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Irregular Prime

Primes for which Kummer's theorem on the unsolvability of Fermat's Last Theorem does not apply. An irregular prime $p$ divides the Numerator of one of the Bernoulli Numbers $B_0$, $B_2$, ..., $B_{p-3}$, as shown by Kummer in 1850. The Fermat Equation has no solutions for Regular Primes.


An Infinite number of irregular primes exist, as proven in 1915 by Jensen. The first few irregular primes are 37, 59, 67, 101, 103, 131, 149, 157, ... (Sloane's A000928). Of the 283,145 Primes less than $4\times 10^6$, 111,597 (or 39.41%) are irregular. The conjectured Fraction is $1-e^{-1/2} \approx 39.35\%$ (Ribenboim 1996, p. 415).

See also Bernoulli Number, Fermat's Last Theorem, Irregular Pair, Regular Prime


Buhler, J.; Crandall, R.; Ernvall, R.; and Metsänkylä, T. ``Irregular Primes and Cyclotomic Invariants to Four Million.'' Math. Comput. 60, 151-153, 1993.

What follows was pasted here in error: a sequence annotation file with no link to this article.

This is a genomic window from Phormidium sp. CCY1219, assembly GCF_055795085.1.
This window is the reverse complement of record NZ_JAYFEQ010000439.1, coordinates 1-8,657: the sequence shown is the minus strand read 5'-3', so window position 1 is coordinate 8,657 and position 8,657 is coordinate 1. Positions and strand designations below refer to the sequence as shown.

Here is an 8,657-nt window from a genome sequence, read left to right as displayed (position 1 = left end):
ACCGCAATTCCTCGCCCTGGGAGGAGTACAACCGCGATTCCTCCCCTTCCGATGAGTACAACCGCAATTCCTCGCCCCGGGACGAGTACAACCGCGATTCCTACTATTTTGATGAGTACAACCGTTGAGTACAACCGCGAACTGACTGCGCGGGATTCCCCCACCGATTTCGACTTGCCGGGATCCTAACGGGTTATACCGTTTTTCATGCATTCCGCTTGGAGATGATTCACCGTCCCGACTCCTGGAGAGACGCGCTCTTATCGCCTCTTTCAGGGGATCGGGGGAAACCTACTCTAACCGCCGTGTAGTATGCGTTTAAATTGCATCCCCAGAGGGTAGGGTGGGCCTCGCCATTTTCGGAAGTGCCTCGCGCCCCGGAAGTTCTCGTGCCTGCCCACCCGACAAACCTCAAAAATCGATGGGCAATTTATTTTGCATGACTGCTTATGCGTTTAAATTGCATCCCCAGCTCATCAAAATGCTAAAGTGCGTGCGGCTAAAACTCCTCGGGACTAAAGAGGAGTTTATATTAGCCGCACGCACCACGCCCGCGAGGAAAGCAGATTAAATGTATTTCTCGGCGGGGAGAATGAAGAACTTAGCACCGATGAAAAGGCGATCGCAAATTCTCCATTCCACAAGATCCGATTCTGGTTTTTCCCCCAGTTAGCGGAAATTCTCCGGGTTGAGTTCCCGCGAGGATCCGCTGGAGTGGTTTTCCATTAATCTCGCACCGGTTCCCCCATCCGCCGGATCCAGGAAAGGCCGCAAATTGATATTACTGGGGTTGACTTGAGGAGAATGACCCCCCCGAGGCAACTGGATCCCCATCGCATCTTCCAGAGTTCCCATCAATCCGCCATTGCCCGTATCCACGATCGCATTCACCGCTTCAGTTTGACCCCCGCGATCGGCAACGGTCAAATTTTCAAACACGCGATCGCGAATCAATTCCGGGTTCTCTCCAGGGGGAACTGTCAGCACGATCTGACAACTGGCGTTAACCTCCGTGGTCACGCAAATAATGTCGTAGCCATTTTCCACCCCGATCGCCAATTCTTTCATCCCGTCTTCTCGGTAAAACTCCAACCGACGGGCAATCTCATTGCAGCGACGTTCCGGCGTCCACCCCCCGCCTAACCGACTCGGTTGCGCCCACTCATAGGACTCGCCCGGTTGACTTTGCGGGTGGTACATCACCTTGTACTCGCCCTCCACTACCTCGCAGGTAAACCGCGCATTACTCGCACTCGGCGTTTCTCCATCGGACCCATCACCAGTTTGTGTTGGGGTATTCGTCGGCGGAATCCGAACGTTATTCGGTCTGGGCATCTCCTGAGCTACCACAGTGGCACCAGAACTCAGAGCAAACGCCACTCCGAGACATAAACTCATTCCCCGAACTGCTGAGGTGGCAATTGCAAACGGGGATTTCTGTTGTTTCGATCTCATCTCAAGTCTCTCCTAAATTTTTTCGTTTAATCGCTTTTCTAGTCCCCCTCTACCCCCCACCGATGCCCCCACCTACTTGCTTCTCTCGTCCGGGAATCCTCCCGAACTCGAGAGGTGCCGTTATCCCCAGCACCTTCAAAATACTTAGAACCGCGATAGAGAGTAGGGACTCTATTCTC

Hardy, G. H. and Wright, E. M. An Introduction to the Theory of Numbers, 5th ed. Oxford, England: Clarendon Press, p. 202, 1979.

Johnson, W. ``Irregular Primes and Cyclotomic Invariants.'' Math. Comput. 29, 113-120, 1975.

Ribenboim, P. The New Book of Prime Number Records. New York: Springer-Verlag, pp. 325-329 and 414-425, 1996.

Sloane, N. J. A. Sequence A000928/M5260 in ``An On-Line Version of the Encyclopedia of Integer Sequences.'' and Sloane, N. J. A. and Plouffe, S. The Encyclopedia of Integer Sequences. San Diego: Academic Press, 1995.

Stewart, C. L. ``A Note on the Fermat Equation.'' Mathematika 24, 130-132, 1977.

© 1996-9 Eric W. Weisstein